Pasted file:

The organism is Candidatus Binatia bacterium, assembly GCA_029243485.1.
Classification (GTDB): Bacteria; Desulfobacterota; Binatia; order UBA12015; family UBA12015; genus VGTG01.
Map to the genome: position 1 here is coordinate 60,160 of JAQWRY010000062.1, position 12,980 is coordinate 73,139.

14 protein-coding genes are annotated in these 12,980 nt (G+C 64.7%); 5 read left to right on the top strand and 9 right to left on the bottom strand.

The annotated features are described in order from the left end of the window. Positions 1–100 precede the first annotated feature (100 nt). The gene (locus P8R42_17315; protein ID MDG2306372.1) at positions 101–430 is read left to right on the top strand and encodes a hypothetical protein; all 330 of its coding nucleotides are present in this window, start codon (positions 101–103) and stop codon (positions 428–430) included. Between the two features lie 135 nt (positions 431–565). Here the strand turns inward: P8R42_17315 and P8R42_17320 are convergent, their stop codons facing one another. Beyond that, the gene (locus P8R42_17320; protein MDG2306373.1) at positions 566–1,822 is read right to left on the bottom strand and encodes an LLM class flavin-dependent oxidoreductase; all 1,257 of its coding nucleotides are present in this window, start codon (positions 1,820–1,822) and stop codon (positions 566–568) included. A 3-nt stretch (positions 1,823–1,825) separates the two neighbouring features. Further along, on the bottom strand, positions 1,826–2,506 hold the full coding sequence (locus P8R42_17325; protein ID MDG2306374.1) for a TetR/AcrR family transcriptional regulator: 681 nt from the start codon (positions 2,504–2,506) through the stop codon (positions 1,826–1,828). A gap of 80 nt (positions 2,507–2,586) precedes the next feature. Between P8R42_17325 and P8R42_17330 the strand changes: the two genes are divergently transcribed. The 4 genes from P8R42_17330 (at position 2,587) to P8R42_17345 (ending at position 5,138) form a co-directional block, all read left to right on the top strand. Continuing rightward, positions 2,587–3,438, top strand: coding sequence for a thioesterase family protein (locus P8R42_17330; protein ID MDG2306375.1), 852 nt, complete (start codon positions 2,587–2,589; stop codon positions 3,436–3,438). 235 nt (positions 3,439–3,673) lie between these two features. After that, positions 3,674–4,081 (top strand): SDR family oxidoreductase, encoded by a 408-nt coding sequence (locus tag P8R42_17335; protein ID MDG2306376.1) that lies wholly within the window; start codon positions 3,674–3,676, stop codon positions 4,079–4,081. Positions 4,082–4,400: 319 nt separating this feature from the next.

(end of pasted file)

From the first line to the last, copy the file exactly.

The organism is Candidatus Binatia bacterium, assembly GCA_029243485.1.
Classification (GTDB): Bacteria; Desulfobacterota; Binatia; order UBA12015; family UBA12015; genus VGTG01.
Map to the genome: position 1 here is coordinate 60,160 of JAQWRY010000062.1, position 12,980 is coordinate 73,139.

14 protein-coding genes are annotated in these 12,980 nt (G+C 64.7%); 5 read left to right on the top strand and 9 right to left on the bottom strand.

The annotated features are described in order from the left end of the window. Positions 1–100 precede the first annotated feature (100 nt). The gene (locus P8R42_17315; protein ID MDG2306372.1) at positions 101–430 is read left to right on the top strand and encodes a hypothetical protein; all 330 of its coding nucleotides are present in this window, start codon (positions 101–103) and stop codon (positions 428–430) included. Between the two features lie 135 nt (positions 431–565). Here the strand turns inward: P8R42_17315 and P8R42_17320 are convergent, their stop codons facing one another. Beyond that, the gene (locus P8R42_17320; protein MDG2306373.1) at positions 566–1,822 is read right to left on the bottom strand and encodes an LLM class flavin-dependent oxidoreductase; all 1,257 of its coding nucleotides are present in this window, start codon (positions 1,820–1,822) and stop codon (positions 566–568) included. A 3-nt stretch (positions 1,823–1,825) separates the two neighbouring features. Further along, on the bottom strand, positions 1,826–2,506 hold the full coding sequence (locus P8R42_17325; protein ID MDG2306374.1) for a TetR/AcrR family transcriptional regulator: 681 nt from the start codon (positions 2,504–2,506) through the stop codon (positions 1,826–1,828). A gap of 80 nt (positions 2,507–2,586) precedes the next feature. Between P8R42_17325 and P8R42_17330 the strand changes: the two genes are divergently transcribed. The 4 genes from P8R42_17330 (at position 2,587) to P8R42_17345 (ending at position 5,138) form a co-directional block, all read left to right on the top strand. Continuing rightward, positions 2,587–3,438, top strand: coding sequence for a thioesterase family protein (locus P8R42_17330; protein ID MDG2306375.1), 852 nt, complete (start codon positions 2,587–2,589; stop codon positions 3,436–3,438). 235 nt (positions 3,439–3,673) lie between these two features. After that, positions 3,674–4,081 (top strand): SDR family oxidoreductase, encoded by a 408-nt coding sequence (locus tag P8R42_17335; protein ID MDG2306376.1) that lies wholly within the window; start codon positions 3,674–3,676, stop codon positions 4,079–4,081. Positions 4,082–4,400: 319 nt separating this feature from the next.